Folklore is the body of expressive culture, including tales, music, dance, legends, oral history, proverbs, jokes, popular beliefs, customs, and so forth within a particular population comprising the traditions (including oral traditions) of that culture, subculture, or group. It is also the set of practices through which those expressive genres are shared. The academic and usually ethnographic study of folklore is sometimes called folkloristics. The word ‘folklore’ was first used by the English antiquarian William Thoms in a letter published by the London Journal Athenaeum in 1846.1 In usage, there is a continuum between folklore and mythology. Stith Thompson made a major attempt to index the motifs of both folklore and mythology, providing at outline into which new motifs can be placed, and scholars can keep track of all older motifs.
The concept of folklore developed as part of the 19th century ideology of romantic nationalism, leading to the reshaping of oral traditions to serve modern ideological goals; only in the 20th century did ethnographers begin to attempt to record folklore without overt political goals. The Brothers Grimm, Wilhelm and Jakob Grimm, collected orally transmitted German tales and published the first series as Kinder und Hausmärchen (“Children’s and Household Tales”) in 1812.
The term was coined in 1846 by an Englishman, William Thoms, who wanted to use an Anglo-Saxon term for what was then called “popular antiquities.” Johann Gottfried von Herder first advocated the deliberate recording and preservation of folklore to document the authentic spirit, tradition, and identity of the German people; the belief that there can be such authenticity is one of the tenets of the romantic nationalism which Herder developed. One definition is “artistic communication in small groups,” coined by Dan Ben-Amos a scholar at the University of Pennsylvania, and the term, and the associated field of study, now include non-verbal art forms and customary practices.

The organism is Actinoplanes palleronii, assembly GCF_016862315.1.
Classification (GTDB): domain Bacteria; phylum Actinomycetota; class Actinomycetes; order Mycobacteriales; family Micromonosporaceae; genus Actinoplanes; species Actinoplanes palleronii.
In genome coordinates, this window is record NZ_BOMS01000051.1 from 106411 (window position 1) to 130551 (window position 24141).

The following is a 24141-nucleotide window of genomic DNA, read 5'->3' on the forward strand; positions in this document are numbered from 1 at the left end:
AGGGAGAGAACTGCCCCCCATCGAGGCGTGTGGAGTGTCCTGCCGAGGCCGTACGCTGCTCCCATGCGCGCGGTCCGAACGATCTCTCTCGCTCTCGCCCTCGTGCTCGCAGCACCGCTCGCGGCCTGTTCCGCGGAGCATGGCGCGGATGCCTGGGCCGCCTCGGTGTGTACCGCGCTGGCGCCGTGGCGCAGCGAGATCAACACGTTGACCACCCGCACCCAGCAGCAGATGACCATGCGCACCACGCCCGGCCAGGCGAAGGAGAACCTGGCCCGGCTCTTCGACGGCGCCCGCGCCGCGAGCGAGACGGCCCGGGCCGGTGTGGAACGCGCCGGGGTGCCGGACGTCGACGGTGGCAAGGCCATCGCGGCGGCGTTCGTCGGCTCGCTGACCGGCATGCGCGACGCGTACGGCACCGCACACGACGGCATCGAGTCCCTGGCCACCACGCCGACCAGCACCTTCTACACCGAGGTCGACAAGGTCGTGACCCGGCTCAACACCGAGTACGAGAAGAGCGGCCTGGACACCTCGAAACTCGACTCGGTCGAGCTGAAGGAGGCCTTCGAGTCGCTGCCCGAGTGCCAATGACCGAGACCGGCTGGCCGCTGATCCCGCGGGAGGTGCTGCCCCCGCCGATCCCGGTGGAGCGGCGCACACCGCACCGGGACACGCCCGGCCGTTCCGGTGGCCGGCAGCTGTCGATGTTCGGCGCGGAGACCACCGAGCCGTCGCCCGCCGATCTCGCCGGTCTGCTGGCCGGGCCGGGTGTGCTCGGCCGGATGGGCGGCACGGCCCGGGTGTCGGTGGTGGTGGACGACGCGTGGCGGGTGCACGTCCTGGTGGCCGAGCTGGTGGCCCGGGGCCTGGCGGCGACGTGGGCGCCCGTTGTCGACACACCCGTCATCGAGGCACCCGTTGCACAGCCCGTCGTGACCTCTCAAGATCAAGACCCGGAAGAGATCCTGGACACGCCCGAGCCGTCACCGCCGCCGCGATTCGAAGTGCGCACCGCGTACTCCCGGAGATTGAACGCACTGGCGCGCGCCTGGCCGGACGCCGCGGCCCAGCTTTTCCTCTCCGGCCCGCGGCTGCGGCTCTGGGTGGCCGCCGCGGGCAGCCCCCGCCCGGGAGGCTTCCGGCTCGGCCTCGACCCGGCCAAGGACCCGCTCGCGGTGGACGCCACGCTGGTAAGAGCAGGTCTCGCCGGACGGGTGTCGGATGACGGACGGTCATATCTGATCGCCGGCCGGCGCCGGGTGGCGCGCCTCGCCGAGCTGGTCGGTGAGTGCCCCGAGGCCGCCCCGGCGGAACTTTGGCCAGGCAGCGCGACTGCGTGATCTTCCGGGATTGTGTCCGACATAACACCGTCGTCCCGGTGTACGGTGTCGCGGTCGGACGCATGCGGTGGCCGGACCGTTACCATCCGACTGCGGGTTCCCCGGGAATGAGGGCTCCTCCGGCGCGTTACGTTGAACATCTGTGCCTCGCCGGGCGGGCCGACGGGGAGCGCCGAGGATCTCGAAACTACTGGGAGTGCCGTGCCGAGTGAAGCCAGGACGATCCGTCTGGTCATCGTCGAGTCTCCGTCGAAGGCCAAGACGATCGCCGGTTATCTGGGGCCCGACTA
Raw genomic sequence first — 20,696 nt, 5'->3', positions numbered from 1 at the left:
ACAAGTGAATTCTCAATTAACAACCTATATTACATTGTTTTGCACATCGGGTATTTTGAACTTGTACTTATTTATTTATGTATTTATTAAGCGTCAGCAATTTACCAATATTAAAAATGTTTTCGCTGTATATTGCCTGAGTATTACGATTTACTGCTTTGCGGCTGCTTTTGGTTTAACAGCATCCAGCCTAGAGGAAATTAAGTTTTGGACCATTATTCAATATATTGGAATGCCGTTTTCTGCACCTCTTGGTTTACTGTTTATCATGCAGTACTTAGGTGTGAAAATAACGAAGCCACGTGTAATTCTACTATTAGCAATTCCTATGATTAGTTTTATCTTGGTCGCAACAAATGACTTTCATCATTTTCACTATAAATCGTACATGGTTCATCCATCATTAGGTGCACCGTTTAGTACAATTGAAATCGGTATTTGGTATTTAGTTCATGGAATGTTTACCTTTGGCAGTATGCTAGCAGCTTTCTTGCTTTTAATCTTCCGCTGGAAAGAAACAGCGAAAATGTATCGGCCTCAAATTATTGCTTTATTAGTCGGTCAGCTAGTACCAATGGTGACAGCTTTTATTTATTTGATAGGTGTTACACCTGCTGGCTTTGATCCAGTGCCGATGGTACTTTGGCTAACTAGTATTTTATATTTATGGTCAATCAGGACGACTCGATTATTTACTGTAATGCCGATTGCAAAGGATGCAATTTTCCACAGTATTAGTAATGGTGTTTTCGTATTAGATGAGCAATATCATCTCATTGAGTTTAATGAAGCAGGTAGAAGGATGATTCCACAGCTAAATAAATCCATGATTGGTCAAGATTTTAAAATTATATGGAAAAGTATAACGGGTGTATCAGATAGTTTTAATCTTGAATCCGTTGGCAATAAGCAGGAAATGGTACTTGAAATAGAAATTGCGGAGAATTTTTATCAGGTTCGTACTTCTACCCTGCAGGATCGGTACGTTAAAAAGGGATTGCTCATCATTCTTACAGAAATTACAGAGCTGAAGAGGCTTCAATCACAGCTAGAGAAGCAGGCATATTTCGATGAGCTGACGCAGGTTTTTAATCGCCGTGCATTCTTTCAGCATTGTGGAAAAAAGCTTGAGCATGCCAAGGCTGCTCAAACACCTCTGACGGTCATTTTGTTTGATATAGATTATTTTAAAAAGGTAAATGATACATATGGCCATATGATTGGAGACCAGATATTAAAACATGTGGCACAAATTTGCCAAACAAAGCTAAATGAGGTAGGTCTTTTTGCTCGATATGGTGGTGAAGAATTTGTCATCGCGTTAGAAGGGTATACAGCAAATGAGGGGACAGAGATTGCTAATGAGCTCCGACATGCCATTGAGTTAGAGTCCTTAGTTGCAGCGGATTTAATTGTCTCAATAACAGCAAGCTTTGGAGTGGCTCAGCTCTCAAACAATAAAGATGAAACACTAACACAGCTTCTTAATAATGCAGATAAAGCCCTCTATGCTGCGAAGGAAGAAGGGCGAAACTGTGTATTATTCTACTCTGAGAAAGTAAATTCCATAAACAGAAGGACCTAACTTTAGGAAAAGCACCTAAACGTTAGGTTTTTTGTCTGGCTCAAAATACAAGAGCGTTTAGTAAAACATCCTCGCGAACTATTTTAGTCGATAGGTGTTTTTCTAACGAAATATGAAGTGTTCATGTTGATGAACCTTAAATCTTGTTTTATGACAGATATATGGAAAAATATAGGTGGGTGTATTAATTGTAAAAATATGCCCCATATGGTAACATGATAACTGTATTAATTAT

Folklore, in nature, is traditional. All the traditional approaches of people including customs, beliefs, behavioral, drama, dances, art, painting, sculpture of past times of a particular area are the subject matter of the ‘Folklore’.
‘Folklore’ is that which is orally transmitted. In the non-literate society where the cultural base requires an oral tradition for propagation, it happens so that the folklorists or anthropologists tend to use folklore to determine their language, the system of their hunting, the sense of right and wrong and so on as it prevailed amongst them, all of these being traditional and transmitted orally. On the other hand, in the literate society, there exists many learnings which are basically oral not written. As for example, one learns how to drive, to plough or to plant, in what manner one has to brush his teeth etc. not in written form. If we imitate these ideas, we would have to accept these learnings, both literate and non-literate societies, as folklore since the both are traditionally oral.
But this is a wrong idea that only the elements of learning that are passed through an oral tradition from generation to generation in a society belongs to the domain of ‘Folklore’. The area of folklore, however, is vast. Each item of folklore, such as folktales, myths (which are part of folktales), proverbs, ballads, folk songs, etc. can be defined and analyzed individually. Many scholars have divided the folklore broadly under two heads, non-materials or spiritual and material. But this division does not appear to be very realistic and sound. Material folklore means or includes those lores which have physical existence. On the contrary, folk literature includes those lores which do not have a physical existence, but find expression through language, oral or written. Folk beliefs, superstitions and all non-literary elements, some of which are verbal, also belong to the non-material group. But problem is there that there are some lores such as- folk dance, a visual art etc. which belong to neither the material nor non-material group, for it is not oral, neither is it material. It finds expression through movements of the body or in some other ways.